I'm not sure how familiar the employees getting those reports are going to be with normal genre cover conventions. To someone who doesn't know anything about it, the above mentioned urban fantasy style does look very similar, and those complaints might get kicked up the chain to yet another person who knows as little about cover conventions as the first. 

So, well intentioned idea but maybe not very practical if the final call is being made by someone without experience in design, who has never studied the genre in question.
It is almost impossible to do a cover that doesn't at least somewhat resembles other covers. My most recent cover that was done by Jeff Brown that I really thought was pretty damned unusual for HF covers (not easy let me tell you) within a few days I ran across two covers quite similar. The number of HF covers with helms or swords or armored hands holding swords must be in the hundreds. Yes, I know that Amazon put in the word 'deceptive'. What I am wondering is just how Amazon decides if two similar covers are 'deceptive'.
Quill and Feather Pub [Public] / Re: Where is Hugh Howey?
« Last post by Mammasan on February 19, 2020, 02:03:38 PM »
He just posted on KBoards:

"Hey folks! I've probably been absent long enough that introductions all around are in order. I'm doing my part by scanning your threads and seeing how much of my expertise has hit its expiry date. I'm assuming everything I knew about publishing is even wronger now than it was back when.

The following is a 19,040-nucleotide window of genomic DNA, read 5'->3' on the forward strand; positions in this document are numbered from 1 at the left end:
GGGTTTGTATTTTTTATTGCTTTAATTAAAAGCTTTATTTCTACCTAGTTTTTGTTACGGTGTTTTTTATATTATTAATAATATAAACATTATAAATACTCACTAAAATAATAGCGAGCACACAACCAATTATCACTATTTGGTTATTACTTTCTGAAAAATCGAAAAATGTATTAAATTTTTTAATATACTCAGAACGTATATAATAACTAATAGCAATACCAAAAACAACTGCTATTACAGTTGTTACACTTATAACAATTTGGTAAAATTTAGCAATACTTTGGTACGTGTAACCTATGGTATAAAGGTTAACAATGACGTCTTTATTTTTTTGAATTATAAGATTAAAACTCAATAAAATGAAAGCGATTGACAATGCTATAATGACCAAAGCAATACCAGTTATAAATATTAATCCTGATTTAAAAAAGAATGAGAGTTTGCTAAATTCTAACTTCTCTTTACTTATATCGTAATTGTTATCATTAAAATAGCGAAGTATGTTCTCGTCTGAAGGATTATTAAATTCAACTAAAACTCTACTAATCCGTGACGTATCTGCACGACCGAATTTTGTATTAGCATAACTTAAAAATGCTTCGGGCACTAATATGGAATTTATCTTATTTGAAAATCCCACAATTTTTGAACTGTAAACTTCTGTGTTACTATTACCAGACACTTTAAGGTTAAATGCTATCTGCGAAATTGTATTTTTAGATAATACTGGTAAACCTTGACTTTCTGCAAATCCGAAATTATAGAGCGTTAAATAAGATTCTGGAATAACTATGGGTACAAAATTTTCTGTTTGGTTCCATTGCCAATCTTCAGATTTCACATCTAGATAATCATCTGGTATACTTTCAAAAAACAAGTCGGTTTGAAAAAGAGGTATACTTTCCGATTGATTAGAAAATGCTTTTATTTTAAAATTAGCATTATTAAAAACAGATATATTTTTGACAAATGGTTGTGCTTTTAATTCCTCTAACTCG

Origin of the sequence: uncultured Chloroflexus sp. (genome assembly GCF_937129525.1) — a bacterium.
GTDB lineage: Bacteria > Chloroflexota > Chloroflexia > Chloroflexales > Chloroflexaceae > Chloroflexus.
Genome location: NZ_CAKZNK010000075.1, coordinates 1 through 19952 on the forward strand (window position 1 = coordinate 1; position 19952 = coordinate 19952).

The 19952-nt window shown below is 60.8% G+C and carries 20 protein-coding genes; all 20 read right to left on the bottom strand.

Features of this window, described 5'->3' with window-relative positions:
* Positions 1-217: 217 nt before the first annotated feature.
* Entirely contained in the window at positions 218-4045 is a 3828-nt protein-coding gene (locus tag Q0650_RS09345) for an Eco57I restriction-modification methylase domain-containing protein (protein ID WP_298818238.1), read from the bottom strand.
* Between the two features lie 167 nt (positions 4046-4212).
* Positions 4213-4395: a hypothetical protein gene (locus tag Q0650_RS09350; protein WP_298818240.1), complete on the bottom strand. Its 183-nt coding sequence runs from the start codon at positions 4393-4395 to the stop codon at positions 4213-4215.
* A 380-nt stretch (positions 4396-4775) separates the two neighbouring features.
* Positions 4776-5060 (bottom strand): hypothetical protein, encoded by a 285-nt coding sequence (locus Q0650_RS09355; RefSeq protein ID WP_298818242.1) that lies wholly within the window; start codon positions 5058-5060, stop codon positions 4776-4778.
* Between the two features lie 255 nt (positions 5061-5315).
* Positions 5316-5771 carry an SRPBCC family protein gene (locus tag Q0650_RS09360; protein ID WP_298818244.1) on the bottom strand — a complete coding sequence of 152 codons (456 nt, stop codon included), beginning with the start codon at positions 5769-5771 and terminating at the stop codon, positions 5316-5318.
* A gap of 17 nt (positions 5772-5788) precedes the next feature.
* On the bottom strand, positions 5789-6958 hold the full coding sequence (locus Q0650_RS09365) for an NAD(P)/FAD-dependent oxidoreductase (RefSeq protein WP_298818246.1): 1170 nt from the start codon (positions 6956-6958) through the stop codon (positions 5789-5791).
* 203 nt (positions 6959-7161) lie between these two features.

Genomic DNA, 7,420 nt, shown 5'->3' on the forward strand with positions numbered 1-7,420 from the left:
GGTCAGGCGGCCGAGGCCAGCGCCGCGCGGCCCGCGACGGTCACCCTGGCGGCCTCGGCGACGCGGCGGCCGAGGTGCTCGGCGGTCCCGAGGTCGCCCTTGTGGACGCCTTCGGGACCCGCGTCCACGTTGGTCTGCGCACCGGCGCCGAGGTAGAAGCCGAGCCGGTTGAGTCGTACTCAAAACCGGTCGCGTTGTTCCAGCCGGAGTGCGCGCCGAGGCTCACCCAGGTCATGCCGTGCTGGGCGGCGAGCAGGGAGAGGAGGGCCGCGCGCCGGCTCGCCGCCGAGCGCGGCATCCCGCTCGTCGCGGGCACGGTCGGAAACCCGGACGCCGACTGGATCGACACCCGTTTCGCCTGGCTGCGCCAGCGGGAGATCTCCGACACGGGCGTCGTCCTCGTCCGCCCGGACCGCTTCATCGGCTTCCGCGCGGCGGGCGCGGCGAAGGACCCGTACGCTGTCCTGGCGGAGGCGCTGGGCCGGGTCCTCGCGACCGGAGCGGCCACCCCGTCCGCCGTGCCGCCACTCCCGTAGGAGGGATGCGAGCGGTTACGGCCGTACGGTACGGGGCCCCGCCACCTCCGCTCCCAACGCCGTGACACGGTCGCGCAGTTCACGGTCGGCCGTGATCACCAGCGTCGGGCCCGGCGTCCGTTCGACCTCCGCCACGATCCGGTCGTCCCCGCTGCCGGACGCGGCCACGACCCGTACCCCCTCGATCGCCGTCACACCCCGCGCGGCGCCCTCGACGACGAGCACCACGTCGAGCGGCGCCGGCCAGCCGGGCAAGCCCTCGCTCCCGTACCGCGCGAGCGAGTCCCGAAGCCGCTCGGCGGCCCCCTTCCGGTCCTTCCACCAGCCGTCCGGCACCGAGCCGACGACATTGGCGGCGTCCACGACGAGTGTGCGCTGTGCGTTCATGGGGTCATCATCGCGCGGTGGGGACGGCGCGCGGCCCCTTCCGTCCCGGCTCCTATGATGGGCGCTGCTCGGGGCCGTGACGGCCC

I'm not the best writer in the world. Not even the best writer in my household. Not even sure that I'm a very good editor. But I have free time, and I've got a project in mind that might help aspiring authors and pros alike. We'll see. It could fail spectacularly.

The gist is this: I'm looking for great works of genre fiction. I'm compiling a slush pile, and I'm going to go through that slush pile in a public format and read through the works aloud and make edits / suggestions / comments. Basically the same thing I do daily for the anthologies I publish with John Joseph Adams and Gary Whitta. The idea is to open up what is normally a hidden process and make it more communal.

If anyone is interested, feel free to submit your work to me at: Subject line should be Open For Submission [TITLE] [YOUR NAME]. The first page or two of the work might be made public. You can put ANONYMOUS in lieu of your name if you prefer.

I announced this here: But there's nothing there that isn't mentioned here, so feel free to save yourself the click."
It can take up to 2 weeks.

But a request to D2D to hurry them up can speed it up.

The other thing I've heard is if you tell KDP, they will often let you put the books in KU before the last wide one is delisted. But it is worth asking them, even if they say no.
I decided to put some of my books back into KU. Draft2Digital was able to delist them from the major venues but shows them  still "delisting" on Overdrive and Biblioteca. Anybody have experience in re how long that will take?  :icon_think: